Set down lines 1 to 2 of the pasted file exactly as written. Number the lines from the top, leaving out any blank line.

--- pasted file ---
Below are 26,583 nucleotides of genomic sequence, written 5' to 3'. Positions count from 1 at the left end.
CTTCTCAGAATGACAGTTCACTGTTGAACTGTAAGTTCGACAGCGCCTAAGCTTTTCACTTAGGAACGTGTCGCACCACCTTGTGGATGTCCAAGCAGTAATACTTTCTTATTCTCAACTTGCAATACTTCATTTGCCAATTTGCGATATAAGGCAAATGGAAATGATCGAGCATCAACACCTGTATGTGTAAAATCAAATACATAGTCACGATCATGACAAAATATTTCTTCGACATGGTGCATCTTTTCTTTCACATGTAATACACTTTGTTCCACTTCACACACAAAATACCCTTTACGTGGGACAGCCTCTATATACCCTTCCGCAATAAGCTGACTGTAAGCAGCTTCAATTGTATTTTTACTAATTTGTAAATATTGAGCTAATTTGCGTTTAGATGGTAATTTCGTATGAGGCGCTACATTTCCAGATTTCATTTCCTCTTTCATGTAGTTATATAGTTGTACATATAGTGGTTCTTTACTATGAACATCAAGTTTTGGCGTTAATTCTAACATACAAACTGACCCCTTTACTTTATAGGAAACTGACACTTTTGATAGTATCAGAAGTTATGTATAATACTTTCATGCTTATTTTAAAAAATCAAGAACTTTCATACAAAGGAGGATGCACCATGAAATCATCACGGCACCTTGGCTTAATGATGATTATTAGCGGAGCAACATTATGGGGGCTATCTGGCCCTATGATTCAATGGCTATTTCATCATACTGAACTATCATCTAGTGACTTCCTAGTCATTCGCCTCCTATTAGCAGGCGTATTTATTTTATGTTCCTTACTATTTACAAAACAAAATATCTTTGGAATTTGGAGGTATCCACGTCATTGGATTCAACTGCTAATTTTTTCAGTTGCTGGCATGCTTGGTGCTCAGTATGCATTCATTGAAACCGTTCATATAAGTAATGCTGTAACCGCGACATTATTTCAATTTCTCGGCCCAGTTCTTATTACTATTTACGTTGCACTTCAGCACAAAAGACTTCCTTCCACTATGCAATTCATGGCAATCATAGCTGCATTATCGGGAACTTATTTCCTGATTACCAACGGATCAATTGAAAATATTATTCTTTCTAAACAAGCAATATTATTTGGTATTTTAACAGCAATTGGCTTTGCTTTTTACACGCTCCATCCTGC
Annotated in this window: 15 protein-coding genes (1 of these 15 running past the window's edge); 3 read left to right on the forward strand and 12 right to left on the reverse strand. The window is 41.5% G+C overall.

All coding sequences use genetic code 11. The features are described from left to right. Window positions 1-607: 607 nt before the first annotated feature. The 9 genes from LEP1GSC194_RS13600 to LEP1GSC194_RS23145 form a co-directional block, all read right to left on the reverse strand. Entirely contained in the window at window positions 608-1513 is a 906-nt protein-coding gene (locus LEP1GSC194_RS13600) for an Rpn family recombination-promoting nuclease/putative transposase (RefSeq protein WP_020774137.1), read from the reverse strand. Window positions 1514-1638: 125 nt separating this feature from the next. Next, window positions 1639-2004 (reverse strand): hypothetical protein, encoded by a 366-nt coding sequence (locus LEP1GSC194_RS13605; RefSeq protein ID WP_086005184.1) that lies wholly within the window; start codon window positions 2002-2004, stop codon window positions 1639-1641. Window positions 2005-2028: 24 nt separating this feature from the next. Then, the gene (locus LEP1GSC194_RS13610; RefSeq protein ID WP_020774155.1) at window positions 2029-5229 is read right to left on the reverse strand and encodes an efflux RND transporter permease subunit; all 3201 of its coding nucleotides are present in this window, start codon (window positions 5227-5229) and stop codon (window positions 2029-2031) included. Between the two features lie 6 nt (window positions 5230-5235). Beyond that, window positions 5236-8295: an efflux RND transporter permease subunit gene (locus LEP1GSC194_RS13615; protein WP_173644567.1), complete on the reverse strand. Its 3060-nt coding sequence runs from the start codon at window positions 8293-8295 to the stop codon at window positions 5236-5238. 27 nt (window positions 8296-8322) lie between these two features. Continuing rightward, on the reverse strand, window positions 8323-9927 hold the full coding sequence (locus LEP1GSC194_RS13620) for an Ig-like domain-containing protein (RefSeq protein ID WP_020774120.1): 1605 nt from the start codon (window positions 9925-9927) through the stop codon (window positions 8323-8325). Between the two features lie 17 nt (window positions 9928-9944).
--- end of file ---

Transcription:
Below are 26,583 nucleotides of genomic sequence, written 5' to 3'. Positions count from 1 at the left end.
CTTCTCAGAATGACAGTTCACTGTTGAACTGTAAGTTCGACAGCGCCTAAGCTTTTCACTTAGGAACGTGTCGCACCACCTTGTGGATGTCCAAGCAGTAATACTTTCTTATTCTCAACTTGCAATACTTCATTTGCCAATTTGCGATATAAGGCAAATGGAAATGATCGAGCATCAACACCTGTATGTGTAAAATCAAATACATAGTCACGATCATGACAAAATATTTCTTCGACATGGTGCATCTTTTCTTTCACATGTAATACACTTTGTTCCACTTCACACACAAAATACCCTTTACGTGGGACAGCCTCTATATACCCTTCCGCAATAAGCTGACTGTAAGCAGCTTCAATTGTATTTTTACTAATTTGTAAATATTGAGCTAATTTGCGTTTAGATGGTAATTTCGTATGAGGCGCTACATTTCCAGATTTCATTTCCTCTTTCATGTAGTTATATAGTTGTACATATAGTGGTTCTTTACTATGAACATCAAGTTTTGGCGTTAATTCTAACATACAAACTGACCCCTTTACTTTATAGGAAACTGACACTTTTGATAGTATCAGAAGTTATGTATAATACTTTCATGCTTATTTTAAAAAATCAAGAACTTTCATACAAAGGAGGATGCACCATGAAATCATCACGGCACCTTGGCTTAATGATGATTATTAGCGGAGCAACATTATGGGGGCTATCTGGCCCTATGATTCAATGGCTATTTCATCATACTGAACTATCATCTAGTGACTTCCTAGTCATTCGCCTCCTATTAGCAGGCGTATTTATTTTATGTTCCTTACTATTTACAAAACAAAATATCTTTGGAATTTGGAGGTATCCACGTCATTGGATTCAACTGCTAATTTTTTCAGTTGCTGGCATGCTTGGTGCTCAGTATGCATTCATTGAAACCGTTCATATAAGTAATGCTGTAACCGCGACATTATTTCAATTTCTCGGCCCAGTTCTTATTACTATTTACGTTGCACTTCAGCACAAAAGACTTCCTTCCACTATGCAATTCATGGCAATCATAGCTGCATTATCGGGAACTTATTTCCTGATTACCAACGGATCAATTGAAAATATTATTCTTTCTAAACAAGCAATATTATTTGGTATTTTAACAGCAATTGGCTTTGCTTTTTACACGCTCCATCCTGC